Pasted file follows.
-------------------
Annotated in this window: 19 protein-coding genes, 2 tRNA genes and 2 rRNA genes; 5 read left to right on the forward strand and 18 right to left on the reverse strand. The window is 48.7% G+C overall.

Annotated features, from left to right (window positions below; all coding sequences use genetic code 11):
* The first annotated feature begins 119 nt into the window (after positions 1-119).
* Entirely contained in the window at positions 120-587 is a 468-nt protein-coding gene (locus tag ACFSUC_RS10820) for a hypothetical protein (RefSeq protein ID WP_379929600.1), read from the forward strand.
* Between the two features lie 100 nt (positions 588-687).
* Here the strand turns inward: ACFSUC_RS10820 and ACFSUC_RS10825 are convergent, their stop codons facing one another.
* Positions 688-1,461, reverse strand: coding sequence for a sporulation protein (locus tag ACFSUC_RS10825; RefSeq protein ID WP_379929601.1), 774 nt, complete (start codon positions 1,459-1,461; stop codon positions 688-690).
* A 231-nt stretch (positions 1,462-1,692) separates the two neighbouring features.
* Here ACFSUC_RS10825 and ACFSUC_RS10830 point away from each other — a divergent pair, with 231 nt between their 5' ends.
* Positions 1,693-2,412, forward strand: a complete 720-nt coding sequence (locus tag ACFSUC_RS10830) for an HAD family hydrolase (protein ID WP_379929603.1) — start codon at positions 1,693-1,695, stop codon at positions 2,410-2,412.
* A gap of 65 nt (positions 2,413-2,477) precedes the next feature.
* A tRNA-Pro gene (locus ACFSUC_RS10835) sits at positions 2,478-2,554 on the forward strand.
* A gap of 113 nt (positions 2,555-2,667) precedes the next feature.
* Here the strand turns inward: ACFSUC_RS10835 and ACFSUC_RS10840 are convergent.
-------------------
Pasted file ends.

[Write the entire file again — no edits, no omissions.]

Annotated in this window: 19 protein-coding genes, 2 tRNA genes and 2 rRNA genes; 5 read left to right on the forward strand and 18 right to left on the reverse strand. The window is 48.7% G+C overall.

Annotated features, from left to right (window positions below; all coding sequences use genetic code 11):
* The first annotated feature begins 119 nt into the window (after positions 1-119).
* Entirely contained in the window at positions 120-587 is a 468-nt protein-coding gene (locus tag ACFSUC_RS10820) for a hypothetical protein (RefSeq protein ID WP_379929600.1), read from the forward strand.
* Between the two features lie 100 nt (positions 588-687).
* Here the strand turns inward: ACFSUC_RS10820 and ACFSUC_RS10825 are convergent, their stop codons facing one another.
* Positions 688-1,461, reverse strand: coding sequence for a sporulation protein (locus tag ACFSUC_RS10825; RefSeq protein ID WP_379929601.1), 774 nt, complete (start codon positions 1,459-1,461; stop codon positions 688-690).
* A 231-nt stretch (positions 1,462-1,692) separates the two neighbouring features.
* Here ACFSUC_RS10825 and ACFSUC_RS10830 point away from each other — a divergent pair, with 231 nt between their 5' ends.
* Positions 1,693-2,412, forward strand: a complete 720-nt coding sequence (locus tag ACFSUC_RS10830) for an HAD family hydrolase (protein ID WP_379929603.1) — start codon at positions 1,693-1,695, stop codon at positions 2,410-2,412.
* A gap of 65 nt (positions 2,413-2,477) precedes the next feature.
* A tRNA-Pro gene (locus ACFSUC_RS10835) sits at positions 2,478-2,554 on the forward strand.
* A gap of 113 nt (positions 2,555-2,667) precedes the next feature.
* Here the strand turns inward: ACFSUC_RS10835 and ACFSUC_RS10840 are convergent.